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Overwhelmed by Deaths From Drug Overdose, Medical Examiner Quits to Become Chaplain

Overwhelmed by Deaths From Drug Overdose, Medical Examiner Quits to Become Chaplain

Dr. Thomas Andrew, retired last month as the chief medical examiner of New Hampshire. | (Screenshot: YouTube)

After watching body after body robbed of life by drug overdose pile up on his job, Dr. Thomas Andrew retired last month as the chief medical examiner of New Hampshire to become a chaplain.

"It's almost as if the Visigoths are at the gates, and the gates are starting to crumble," Andrew told The New York Times about the worst drug epidemic in America's history. "I'm not an alarmist by nature, but this is not overhyped. It has completely overwhelmed us."

The 60-year-old doctor, who spent some two decades as chief forensic pathologist in New Hampshire witnessing the ravages of drugs on life, will be studying at the United Theological Seminary in Dayton, Ohio, to prepare him for his second act — ministering to young people about staying away from drugs.

"After seeing thousands of sudden, unexpected or violent deaths, I have found it impossible not to ponder the spiritual dimension of these events for both the deceased and especially those left behind," he told The New York Times.

Overdoses have become the leading cause of death among Americans under 50. In 2016, 64,000 deaths, a 22 percent increase over the previous year, were attributed to drug overdoses nationwide.

Last year, there were 500 deaths in New Hampshire due to drug overdose, says The New York Times. That's more deaths per capita from synthetic opioids such as fentanyl than in any other state.

Data from the state show that drug users in their 20s and 30s are increasingly dying of heart-valve infections, known as endocarditis. The trend, said Andrew, is the result of drug abusers using dirty needles.

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"We have seen more endocarditis in the last two years than we have in the previous 15 combined," Andrew explained.

In May, he said carfentanil, was introduced to the New Hampshire market. In a public warning in 2016, the Drug Enforcement Administration described carfentanil as a Schedule II substance under the Controlled Substances Act. It is used as a tranquilizing agent for elephants and other large mammals. The agency said it is 10,000 times more potent than morphine and 100 times more potent than fentanyl, which itself is 50 times more potent than heroin.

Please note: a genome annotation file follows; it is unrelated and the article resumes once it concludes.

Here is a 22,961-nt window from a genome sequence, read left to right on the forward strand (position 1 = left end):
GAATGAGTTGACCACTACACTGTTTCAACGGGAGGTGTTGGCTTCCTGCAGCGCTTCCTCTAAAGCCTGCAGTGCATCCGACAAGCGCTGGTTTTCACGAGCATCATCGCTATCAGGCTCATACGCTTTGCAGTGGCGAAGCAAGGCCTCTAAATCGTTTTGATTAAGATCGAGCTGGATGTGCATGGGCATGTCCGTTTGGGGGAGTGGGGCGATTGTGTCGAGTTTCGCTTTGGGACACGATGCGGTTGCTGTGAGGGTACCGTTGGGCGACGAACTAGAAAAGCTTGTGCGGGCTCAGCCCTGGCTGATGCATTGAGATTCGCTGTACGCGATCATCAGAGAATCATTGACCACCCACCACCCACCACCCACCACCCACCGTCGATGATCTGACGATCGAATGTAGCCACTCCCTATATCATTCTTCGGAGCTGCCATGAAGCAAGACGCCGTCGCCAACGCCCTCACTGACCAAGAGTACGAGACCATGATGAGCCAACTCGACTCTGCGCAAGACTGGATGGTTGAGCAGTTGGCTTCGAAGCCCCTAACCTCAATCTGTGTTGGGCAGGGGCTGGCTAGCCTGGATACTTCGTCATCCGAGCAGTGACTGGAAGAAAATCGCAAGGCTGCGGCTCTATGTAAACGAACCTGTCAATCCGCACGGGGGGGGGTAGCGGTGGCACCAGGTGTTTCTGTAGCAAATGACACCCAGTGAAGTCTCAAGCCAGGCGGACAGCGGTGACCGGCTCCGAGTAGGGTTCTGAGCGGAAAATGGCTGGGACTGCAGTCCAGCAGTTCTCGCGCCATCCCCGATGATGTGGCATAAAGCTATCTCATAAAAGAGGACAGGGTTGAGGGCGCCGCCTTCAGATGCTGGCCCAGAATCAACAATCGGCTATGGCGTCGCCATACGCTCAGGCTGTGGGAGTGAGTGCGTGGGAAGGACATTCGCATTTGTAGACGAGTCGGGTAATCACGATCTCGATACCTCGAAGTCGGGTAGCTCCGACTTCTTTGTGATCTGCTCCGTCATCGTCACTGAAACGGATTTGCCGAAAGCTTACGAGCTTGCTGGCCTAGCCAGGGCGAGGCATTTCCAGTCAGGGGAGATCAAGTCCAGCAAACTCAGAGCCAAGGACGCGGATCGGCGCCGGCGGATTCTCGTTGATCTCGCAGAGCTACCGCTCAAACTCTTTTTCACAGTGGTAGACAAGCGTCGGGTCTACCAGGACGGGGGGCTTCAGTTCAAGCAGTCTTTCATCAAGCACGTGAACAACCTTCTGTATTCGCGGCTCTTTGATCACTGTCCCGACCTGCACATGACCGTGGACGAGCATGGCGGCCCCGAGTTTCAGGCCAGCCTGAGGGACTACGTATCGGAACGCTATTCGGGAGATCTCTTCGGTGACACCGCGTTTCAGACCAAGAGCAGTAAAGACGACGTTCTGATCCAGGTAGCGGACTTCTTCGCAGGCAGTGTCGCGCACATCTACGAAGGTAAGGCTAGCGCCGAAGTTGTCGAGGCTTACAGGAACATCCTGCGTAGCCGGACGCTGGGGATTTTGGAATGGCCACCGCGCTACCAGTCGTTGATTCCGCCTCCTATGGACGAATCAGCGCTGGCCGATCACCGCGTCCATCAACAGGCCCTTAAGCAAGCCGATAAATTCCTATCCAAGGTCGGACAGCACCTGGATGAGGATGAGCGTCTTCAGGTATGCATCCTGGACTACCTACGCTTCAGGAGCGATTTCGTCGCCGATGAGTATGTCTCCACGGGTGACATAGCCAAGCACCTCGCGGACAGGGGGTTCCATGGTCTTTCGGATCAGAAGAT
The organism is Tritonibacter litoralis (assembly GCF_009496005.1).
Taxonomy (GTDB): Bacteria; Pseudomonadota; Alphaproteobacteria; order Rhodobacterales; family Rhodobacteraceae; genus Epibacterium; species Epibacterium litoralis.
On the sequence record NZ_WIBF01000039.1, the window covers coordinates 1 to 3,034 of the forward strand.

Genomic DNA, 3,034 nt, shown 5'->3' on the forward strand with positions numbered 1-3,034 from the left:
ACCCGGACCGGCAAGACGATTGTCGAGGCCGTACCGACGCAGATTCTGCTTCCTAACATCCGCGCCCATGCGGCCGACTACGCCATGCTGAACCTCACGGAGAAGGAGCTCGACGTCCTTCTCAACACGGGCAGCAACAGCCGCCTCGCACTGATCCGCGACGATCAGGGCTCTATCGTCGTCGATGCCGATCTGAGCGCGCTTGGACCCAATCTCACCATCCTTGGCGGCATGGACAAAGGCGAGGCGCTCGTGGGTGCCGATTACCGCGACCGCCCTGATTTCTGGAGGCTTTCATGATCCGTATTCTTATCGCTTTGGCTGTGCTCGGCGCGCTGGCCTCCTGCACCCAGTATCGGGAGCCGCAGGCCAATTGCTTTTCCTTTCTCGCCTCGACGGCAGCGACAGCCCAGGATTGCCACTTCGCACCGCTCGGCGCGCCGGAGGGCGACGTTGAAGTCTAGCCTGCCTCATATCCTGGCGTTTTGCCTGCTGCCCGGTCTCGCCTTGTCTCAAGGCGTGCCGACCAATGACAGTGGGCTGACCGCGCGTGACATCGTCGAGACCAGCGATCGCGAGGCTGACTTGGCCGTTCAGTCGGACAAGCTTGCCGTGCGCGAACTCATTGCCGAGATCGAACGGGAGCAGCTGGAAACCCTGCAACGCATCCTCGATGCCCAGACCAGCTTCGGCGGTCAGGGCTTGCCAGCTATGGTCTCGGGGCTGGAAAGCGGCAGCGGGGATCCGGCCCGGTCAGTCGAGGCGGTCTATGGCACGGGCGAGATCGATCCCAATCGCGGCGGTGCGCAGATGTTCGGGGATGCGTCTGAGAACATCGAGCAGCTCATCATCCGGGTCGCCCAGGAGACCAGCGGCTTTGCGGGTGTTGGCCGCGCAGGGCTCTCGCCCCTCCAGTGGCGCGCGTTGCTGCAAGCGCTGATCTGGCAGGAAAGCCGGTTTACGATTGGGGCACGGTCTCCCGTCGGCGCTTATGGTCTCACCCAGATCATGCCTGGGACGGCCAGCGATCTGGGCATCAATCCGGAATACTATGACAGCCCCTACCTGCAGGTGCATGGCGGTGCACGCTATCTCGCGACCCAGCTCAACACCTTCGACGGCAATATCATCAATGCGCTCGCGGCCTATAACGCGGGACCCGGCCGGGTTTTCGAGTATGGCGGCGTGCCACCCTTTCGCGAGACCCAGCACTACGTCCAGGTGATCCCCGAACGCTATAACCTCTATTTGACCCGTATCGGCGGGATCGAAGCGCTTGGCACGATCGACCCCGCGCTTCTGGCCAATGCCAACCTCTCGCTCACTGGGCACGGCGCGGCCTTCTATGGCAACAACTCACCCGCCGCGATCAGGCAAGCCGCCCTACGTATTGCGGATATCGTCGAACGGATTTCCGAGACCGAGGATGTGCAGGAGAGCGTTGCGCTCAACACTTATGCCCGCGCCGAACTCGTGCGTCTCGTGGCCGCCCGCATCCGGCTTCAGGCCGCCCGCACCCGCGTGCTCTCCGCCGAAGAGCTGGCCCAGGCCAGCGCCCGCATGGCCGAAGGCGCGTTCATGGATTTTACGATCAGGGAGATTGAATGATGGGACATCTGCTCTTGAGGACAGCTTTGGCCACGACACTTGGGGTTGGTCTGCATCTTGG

While the lethal dose range for carfentanil in humans is unknown, fentanyl, can be lethal at the 2-milligram range, depending on route of administration and other factors, the DEA says.

"Carfentanil is surfacing in more and more communities," DEA Acting Administrator Chuck Rosenberg said. "We see it on the streets, often disguised as heroin. It is crazy dangerous. Synthetics such as fentanyl and carfentanil can kill you. I hope our first responders — and the public — will read and heed our health and safety warning. These men and women have remarkably difficult jobs and we need them to be well and healthy."

In New Hampshire, there have been 41 suspected carfentanil deaths, The New York Times reported. A total of 11 of them have been confirmed so far.

"It makes me feel like my hair is on fire, and I don't even have hair," Andrew said of the drug threat. "We're already so far behind the eight-ball here, if we have an influx of carfentanil in this state, heaven help us."

Andrew plans on becoming an ordained deacon in the United Methodist Church, where he hopes to serve as a chaplain for the Boy Scouts of America, and join the Appalachian Trail Chaplaincy of the United Methodist Church to minister to troubled hikers as well.


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